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Egypt's Muslim Brotherhood would accept EU mediation in talks to restore ousted president Mohamed Morsi, even briefly before new elections, but is still planning sustained protests, officials said on Thursday.
Brotherhood officials who met EU foreign policy chief Catherine Ashton and envoy Bernardino Leon said they believe European Union mediation could eventually lay the groundwork for a roadmap to restore Morsi's presidency before an election.
The military, which formally handed power to a transitional government after overthrowing Morsi on July 3, has rejected any such outcome.
Gehad El-Haddad, a senior Muslim Brotherhood official, said he had met Leon at a Cairo square where the Islamists have been staging a sit-in demanding Morsi's reinstatement.
"The discussion with Bernardino was on how to prepare talks," he said.
"Restoring legitimacy is non-negotiable," he said of Morsi's election as president and of the constitution and senate, which the army suspended when it toppled him.
Senior Brotherhood official Amr Darrag, who served as Morsi's international cooperation minister, said he had separately met Leon several days before Ashton visited Cairo on Wednesday.
"He called me, through a Western ambassador. The main purpose of the meeting was to brainstorm," Darrag said.
Leon "expressed aspirations that we get involved in the political process, political discussion".
At that meeting, and later with Ashton, Darrag said he told the diplomats it was "impossible to get engaged in the political process under the rules of a military coup".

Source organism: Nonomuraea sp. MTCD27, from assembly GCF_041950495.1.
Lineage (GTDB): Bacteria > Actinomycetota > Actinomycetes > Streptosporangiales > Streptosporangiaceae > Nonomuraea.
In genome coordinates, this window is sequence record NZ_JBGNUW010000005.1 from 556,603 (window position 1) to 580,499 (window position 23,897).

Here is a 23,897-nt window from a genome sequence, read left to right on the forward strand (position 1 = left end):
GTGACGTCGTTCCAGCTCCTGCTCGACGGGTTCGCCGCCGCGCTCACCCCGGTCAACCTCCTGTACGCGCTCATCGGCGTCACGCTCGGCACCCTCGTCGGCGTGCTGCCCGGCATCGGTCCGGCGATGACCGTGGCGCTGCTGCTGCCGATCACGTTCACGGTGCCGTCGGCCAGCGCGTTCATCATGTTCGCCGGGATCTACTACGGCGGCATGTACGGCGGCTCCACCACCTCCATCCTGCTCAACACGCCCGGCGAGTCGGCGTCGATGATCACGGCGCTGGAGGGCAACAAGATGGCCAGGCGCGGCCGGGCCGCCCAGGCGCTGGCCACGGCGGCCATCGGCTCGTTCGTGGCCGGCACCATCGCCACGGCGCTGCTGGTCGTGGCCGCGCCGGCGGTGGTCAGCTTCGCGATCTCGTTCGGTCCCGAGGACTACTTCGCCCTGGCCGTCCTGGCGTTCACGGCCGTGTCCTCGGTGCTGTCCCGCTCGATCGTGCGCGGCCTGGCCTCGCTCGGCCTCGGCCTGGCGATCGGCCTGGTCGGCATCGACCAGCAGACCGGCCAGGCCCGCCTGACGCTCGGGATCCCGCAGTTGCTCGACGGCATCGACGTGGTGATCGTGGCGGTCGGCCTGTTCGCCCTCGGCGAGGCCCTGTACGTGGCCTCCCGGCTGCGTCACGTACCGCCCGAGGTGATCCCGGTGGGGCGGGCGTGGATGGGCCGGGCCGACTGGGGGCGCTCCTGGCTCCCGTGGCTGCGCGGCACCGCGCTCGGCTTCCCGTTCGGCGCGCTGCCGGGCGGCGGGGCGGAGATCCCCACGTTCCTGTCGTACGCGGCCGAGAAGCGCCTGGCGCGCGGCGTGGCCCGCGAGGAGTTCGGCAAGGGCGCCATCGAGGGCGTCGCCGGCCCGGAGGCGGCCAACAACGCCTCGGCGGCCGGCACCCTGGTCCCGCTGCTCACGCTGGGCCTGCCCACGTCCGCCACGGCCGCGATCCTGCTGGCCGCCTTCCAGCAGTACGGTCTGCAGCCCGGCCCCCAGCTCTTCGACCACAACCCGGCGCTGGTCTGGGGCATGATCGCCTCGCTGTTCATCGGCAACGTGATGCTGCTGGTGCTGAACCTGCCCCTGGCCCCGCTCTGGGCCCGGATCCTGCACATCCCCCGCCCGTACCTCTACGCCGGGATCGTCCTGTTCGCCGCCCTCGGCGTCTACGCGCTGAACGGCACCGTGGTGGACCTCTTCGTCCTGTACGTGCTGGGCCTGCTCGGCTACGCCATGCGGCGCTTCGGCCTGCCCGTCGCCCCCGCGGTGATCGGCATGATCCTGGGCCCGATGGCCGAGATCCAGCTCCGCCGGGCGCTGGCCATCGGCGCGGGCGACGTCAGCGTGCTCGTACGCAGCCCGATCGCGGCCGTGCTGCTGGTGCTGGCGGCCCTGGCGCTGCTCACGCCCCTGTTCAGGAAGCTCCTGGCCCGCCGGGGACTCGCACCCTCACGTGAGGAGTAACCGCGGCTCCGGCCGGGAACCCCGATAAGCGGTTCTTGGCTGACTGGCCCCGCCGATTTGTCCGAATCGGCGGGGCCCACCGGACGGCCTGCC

The military, which took charge after a popular revolt overthrew president Hosni Mubarak in early 2011, had also overseen the June 2012 elections that brought Morsi to power.
"We made it clear: our position is to reinstate legitimacy. We will be flexible in discussing anything after legitimacy is restored," he said, referring to an early election among the options.
The Brotherhood believes a growing campaign of protests could eventually force the military to reinstate Morsi, he added.
"I don't think the issue will be resolved through international mediation," he said.
"People are increasing on the street," Darrag said of Brotherhood-led protests demanding Morsi's reinstatement.
"The military will definitely keep making mistakes, and definitely more people will come to our side," he added.
James Moran, EU ambassador in Cairo, said on Thursday that "nobody is talking at the moment of any mediation from the European Union or any outside party".
He added that it "can only be sensible once the parties concerned decide among themselves that they would like to have such mediation".
Although mostly peaceful, protests by Morsi loyalists have resulted in clashes that have killed dozens of people since his ouster.
In the worst incident, at least 53 people, mostly Morsi supporters, were killed in clashes with soldiers outside a military building in Cairo were they believed the deposed president was being held.
The Brotherhood, long banned and persecuted under Mubarak, is again facing a wave of arrests targeting its senior leadership.
It has been unable to muster the same numbers seen in opposition rallies that clamoured for Morsi's overthrow in the days before his ouster.
But Brotherhood officials believe the military and its interim government will have to negotiate with the Islamist movement under pressure of sustained protests.
EU mediation would prove helpful then, they said.
But a senior state official dismissed Morsi's reinstatement, however brief, as unrealistic.
"There are no negotiations on this. The Brotherhood will have to accept it is a political party, and is welcome to join the process," said the official, who requested anonymity as he was unauthorised to speak to the media.
Morsi has been held in a secret location by the military since his overthrow. Following international calls for his release, the government now says it is merely holding him for his own safety.